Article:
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Workplace Mental Health

How to Support Employees’ Mental Health in Uncertain Times

Father working from home while his children play on the floor
Father working from home while his children play on the floor
Jordan Friesen

Jordan Friesen

National Director of Workplace Mental Health, Canadian Mental Health Association

What was already clear before the COVID-19 pandemic, and will continue to be so after, is that work is changing constantly. Employees at all levels are adapting in the moment to new ways of working, industry disruptions, economic uncertainty, and ever-competing demands on their time. This near-constant hum of change can drain teams of their creativity and motivation, test their grit and resilience, and — if poorly managed — can result in significant risks to their psychological well-being.

If you’re a leader, you play an important role in navigating your organization through this stormy sea of uncharted change. Your people are your most valuable asset, so preserving their mental health is critical to their success and to yours.

Here are a few proven practices you can employ to safeguard your employees’ psychological health and to lead through change:

Listicle 1

Communicate, communicate, communicate

In times of change, an absence of information can lead to confusion, worry, and uncertainty. Periods of rapid action require a leader to increase the speed with which information flows down to their team, even if this isn’t your usual style. Don’t be afraid to communicate if there is no change to report — this can often be a helpful cue for your employees to continue in the direction you’ve already set.

Another common fear around communication is information overload. To prevent this, keep your messages concise and focused on the need-to-know for the day. Avoid including multiple topics or messages in a single communication. In short, when things are moving quickly, focus on communicating often with succinct messages.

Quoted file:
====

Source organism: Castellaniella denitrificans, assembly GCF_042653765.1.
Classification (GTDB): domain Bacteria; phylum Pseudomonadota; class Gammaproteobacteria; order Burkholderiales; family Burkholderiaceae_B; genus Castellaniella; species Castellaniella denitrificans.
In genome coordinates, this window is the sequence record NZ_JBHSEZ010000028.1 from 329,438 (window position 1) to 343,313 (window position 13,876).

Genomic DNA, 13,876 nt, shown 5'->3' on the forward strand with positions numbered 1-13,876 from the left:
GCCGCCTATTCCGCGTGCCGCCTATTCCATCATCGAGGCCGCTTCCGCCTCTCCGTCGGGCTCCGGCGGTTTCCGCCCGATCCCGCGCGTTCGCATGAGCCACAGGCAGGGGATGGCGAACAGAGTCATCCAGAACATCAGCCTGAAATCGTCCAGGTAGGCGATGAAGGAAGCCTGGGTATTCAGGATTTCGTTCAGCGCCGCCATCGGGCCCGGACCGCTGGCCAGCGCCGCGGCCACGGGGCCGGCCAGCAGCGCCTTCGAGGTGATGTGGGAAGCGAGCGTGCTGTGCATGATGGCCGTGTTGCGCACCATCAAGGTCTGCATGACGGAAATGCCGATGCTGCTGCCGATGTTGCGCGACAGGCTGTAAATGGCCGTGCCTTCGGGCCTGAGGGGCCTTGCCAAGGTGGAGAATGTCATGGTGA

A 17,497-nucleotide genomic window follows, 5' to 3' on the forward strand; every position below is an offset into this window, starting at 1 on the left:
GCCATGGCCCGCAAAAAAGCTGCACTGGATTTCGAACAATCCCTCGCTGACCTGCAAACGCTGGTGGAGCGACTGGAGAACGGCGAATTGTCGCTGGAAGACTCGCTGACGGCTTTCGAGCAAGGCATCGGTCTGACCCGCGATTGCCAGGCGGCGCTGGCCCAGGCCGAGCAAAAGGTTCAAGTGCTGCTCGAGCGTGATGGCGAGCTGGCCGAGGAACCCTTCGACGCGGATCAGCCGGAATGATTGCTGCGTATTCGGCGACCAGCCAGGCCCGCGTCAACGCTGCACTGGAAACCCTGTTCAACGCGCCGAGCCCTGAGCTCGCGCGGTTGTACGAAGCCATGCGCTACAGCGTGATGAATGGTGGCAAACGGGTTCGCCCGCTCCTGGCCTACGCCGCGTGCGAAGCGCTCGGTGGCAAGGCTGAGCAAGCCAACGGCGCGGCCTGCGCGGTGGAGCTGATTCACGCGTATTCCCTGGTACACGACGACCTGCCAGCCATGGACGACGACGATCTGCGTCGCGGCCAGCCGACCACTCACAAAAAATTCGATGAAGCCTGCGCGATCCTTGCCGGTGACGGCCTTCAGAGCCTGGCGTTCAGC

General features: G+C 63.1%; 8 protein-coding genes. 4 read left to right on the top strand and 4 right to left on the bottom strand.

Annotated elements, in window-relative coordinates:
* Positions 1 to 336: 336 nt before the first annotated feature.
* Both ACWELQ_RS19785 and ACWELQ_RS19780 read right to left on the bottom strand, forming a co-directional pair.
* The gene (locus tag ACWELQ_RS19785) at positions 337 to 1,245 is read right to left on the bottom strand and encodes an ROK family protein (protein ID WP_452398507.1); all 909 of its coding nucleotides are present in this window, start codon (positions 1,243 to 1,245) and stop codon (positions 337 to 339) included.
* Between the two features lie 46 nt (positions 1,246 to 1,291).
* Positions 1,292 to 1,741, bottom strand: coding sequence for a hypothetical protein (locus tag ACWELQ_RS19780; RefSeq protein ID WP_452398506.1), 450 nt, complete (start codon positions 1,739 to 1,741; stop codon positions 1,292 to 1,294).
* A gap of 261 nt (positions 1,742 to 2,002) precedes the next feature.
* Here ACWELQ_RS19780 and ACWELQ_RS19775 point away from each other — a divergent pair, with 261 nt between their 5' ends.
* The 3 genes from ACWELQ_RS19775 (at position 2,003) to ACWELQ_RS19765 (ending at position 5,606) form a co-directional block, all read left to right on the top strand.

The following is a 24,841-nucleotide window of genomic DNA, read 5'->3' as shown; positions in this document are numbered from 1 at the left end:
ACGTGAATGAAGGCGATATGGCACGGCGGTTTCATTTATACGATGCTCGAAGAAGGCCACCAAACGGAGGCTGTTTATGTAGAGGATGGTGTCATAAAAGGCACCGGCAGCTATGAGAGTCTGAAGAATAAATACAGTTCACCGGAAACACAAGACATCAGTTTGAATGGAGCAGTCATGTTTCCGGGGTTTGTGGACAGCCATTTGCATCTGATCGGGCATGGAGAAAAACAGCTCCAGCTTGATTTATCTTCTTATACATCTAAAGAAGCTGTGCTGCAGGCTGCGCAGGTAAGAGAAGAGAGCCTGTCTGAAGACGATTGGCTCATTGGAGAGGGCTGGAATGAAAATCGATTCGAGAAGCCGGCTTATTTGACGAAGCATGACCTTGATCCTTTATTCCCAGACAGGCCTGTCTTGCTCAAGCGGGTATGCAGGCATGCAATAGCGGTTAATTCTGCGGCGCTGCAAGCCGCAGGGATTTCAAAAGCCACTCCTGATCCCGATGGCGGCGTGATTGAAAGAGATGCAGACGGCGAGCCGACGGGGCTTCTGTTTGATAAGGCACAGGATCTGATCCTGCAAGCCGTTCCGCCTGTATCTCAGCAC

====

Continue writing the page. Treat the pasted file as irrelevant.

Listicle 2

Make time for empathy

Empathy is as much a skillset as it is a mindset. In order to gain the trust of your team during periods of change, it’s essential to let them know that you understand what they’re experiencing. This involves two fundamental abilities:

  1. the ability to place yourselves in their position, and
  2. the ability to express your understanding of how they might be experiencing a situation.

The first involves shifting your mindset from your own needs to your employees’ needs. Practise this by imagining a day in the life of your team member and think about what you would need from a leader if it were you. The second involves effectively using your own emotional vocabulary. Practise expressing your own feelings and you’ll be better able to identify and label the emotional states of others as well.

Listicle 3

Find the courage to be vulnerable

Vulnerability is complementary to empathy. Not only should your team know that you understand how they are experiencing change, they should also understand how you are experiencing things as a person and a worker yourself.

Vulnerability involves being transparent about your own challenges, successes, frustrations and aspirations. For leaders, it can often mean taking down the facade of authority, and letting people know you for who you really are as a human being. Sometimes leaders perceive this as weakness, but for their teams, it is almost always seen as a sign of strength. They will trust you more if they know who you really are.

Listicle 4

Look after yourself

All of the practices outlined require an enormous amount of psychological and emotional energy. They take effort — and that effort can take a toll on you as a leader.

To cope effectively during times of change or uncertainty, it’s essential to recharge your own batteries. The foundations of good mental health are sleep, nutrition and exercise. Avoid the temptation to work longer and harder than everyone else. Remember, the pandemic is more of a marathon than a sprint. Establish realistic boundaries between work and other life commitments.

All these things are good for your mental health, but also provide an opportunity for you to be a role model for your team members. If you prioritize your mental health, chances are they will too.

While this isn’t an exhaustive list, these four practices will help make you a more effective leader during times of change or uncertainty, and support the mental health of your team.

There is a lot of uncertainty out there right now, and the future of your organization may feel up in the air. But it’s certain you’ll need healthy, creative, innovative, and resilient minds on your team to help you recover.

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